Freedom of speech and religion are guaranteed by the U.S. Constitution, and most citizens take potential infringement upon these freedoms very seriously. According to many state and federal laws, police are not allowed to infringe on these freedoms without warrants or similar proof of evidence. When they do so, it is usually in pursuit of those facing serious state or federal charges.
An 18-year-old Chicago teen faces charges related to the United States’ fight against terrorism, after the FBI caught him in a sting operation designed to determine if he would act out his threats related to domestic terrorism. The FBI became suspicious of the male teen when he allegedly began sending out messages via email about a violent jihad and killing Americans. They then embarked on a months-long project that would allow agents to earn his trust and supply him with fake tools to create a supposedly real domestic bombing.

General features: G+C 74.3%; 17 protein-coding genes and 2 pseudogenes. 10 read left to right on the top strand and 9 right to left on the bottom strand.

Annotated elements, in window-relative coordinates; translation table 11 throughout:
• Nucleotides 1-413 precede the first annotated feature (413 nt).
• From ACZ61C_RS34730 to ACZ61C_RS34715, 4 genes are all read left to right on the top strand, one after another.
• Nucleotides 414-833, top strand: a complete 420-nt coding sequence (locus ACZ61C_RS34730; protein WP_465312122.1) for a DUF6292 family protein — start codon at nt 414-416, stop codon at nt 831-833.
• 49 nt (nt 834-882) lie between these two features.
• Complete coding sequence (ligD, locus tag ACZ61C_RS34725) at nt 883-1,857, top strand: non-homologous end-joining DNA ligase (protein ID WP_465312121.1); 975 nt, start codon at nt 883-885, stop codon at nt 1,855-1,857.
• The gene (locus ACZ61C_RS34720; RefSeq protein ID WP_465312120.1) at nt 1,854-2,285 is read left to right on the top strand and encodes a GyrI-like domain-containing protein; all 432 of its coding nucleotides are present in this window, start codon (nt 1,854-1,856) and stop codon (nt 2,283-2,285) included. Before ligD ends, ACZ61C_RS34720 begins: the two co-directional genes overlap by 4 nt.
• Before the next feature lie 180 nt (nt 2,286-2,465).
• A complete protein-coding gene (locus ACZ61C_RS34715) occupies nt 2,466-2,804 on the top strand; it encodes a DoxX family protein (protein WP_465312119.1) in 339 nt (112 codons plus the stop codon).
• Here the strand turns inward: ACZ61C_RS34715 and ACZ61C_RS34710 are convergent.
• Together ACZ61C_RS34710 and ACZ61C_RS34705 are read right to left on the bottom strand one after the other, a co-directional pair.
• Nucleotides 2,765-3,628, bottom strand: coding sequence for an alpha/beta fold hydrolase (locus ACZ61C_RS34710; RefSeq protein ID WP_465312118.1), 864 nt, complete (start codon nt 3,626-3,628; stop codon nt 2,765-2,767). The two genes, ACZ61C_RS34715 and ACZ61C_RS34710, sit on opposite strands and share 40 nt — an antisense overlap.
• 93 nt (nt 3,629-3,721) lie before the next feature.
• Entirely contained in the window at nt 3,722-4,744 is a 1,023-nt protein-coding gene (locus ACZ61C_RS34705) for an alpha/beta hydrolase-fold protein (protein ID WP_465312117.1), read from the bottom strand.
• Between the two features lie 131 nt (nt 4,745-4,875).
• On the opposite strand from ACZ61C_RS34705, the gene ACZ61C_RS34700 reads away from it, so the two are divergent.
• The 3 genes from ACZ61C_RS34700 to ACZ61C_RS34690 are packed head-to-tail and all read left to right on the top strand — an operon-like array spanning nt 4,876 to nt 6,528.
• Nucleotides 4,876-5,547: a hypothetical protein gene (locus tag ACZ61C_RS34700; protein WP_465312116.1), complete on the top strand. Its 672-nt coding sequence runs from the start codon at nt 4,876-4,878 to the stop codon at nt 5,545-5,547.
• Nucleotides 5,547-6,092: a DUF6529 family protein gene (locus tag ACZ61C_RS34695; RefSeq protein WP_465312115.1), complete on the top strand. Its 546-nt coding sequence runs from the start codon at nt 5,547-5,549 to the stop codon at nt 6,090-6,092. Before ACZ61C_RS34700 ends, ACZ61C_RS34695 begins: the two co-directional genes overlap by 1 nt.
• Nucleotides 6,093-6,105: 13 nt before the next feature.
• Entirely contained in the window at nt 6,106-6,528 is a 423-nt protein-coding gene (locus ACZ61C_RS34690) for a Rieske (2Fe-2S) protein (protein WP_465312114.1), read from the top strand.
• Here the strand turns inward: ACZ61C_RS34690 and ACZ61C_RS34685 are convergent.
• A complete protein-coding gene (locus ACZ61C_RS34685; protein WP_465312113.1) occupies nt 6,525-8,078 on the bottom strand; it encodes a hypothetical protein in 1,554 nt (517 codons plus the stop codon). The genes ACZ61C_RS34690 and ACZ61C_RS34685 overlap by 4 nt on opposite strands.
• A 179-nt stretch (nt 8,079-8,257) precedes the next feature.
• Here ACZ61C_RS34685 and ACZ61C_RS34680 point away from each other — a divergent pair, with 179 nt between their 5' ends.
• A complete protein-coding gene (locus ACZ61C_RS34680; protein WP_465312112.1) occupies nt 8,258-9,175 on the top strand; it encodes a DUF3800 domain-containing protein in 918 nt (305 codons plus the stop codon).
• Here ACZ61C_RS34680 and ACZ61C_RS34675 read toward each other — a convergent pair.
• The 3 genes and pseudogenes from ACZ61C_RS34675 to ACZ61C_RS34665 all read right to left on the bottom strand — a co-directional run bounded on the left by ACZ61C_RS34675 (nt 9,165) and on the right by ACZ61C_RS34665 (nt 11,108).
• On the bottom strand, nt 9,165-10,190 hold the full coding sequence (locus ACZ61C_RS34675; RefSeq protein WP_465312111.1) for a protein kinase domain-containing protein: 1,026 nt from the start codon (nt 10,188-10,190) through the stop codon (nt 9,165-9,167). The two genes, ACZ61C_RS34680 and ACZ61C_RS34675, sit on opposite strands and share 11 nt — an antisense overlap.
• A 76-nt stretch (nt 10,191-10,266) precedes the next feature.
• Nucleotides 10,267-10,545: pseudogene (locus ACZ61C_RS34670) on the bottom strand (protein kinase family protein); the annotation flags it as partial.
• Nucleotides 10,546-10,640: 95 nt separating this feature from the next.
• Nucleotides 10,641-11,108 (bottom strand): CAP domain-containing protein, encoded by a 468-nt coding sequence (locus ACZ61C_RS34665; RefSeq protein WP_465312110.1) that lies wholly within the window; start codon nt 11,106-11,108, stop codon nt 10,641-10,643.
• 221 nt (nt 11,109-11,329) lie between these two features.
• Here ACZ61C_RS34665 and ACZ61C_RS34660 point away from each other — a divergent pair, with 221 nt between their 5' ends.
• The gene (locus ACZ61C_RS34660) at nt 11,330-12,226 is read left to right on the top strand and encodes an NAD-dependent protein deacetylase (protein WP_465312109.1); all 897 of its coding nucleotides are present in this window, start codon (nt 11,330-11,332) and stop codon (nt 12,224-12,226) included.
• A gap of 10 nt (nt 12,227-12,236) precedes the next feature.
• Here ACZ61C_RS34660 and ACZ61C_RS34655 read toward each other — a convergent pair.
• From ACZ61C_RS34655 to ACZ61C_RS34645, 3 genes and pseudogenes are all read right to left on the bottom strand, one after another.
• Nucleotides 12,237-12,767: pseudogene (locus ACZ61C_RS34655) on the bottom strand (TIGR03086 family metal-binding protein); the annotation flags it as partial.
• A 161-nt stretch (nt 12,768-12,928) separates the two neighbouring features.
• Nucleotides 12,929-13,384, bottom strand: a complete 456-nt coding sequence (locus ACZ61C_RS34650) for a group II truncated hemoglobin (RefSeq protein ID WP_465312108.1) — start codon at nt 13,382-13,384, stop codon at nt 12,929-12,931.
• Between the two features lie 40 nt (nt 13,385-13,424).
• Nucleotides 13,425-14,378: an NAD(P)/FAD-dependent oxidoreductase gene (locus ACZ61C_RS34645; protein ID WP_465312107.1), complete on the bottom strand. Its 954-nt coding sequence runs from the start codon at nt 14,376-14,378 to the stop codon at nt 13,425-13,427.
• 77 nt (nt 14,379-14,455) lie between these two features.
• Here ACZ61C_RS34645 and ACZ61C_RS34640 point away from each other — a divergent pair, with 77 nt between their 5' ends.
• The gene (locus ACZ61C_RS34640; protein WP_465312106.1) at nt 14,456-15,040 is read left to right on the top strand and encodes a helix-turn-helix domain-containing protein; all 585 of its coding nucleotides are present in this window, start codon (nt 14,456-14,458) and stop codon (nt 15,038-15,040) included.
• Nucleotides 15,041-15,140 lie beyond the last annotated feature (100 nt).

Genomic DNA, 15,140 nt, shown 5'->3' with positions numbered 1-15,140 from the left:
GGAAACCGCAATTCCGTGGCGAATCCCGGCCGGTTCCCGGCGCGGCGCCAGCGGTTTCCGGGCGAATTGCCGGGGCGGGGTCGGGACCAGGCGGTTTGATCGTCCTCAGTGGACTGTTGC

The teen reportedly drove a Jeep Cherokee that he believed carried a bomb able to blow up a Chicago-area club on Sept. 14. Officials state that he left the vehicle near the club and walked a distance away before activating what he believed to be a detonator that would set off the bomb. No one was hurt or injured in the staged bombing.
Police and law enforcement organizations must take special precautions to avoid trampling the rights of those who speak contrary to public opinion. Those caught in such an operation by the FBI or other organizations do not immediately lose their rights. Suspects should attempt to learn all they can about their rights and responsibilities under the law, and doing so will allow them to begin to craft a defense or plea to match the circumstances of their individual cases.
Source: Fox News, “Operation to bust Chicago teen accused of terror plot took months, FBI says,” Sept. 16, 2012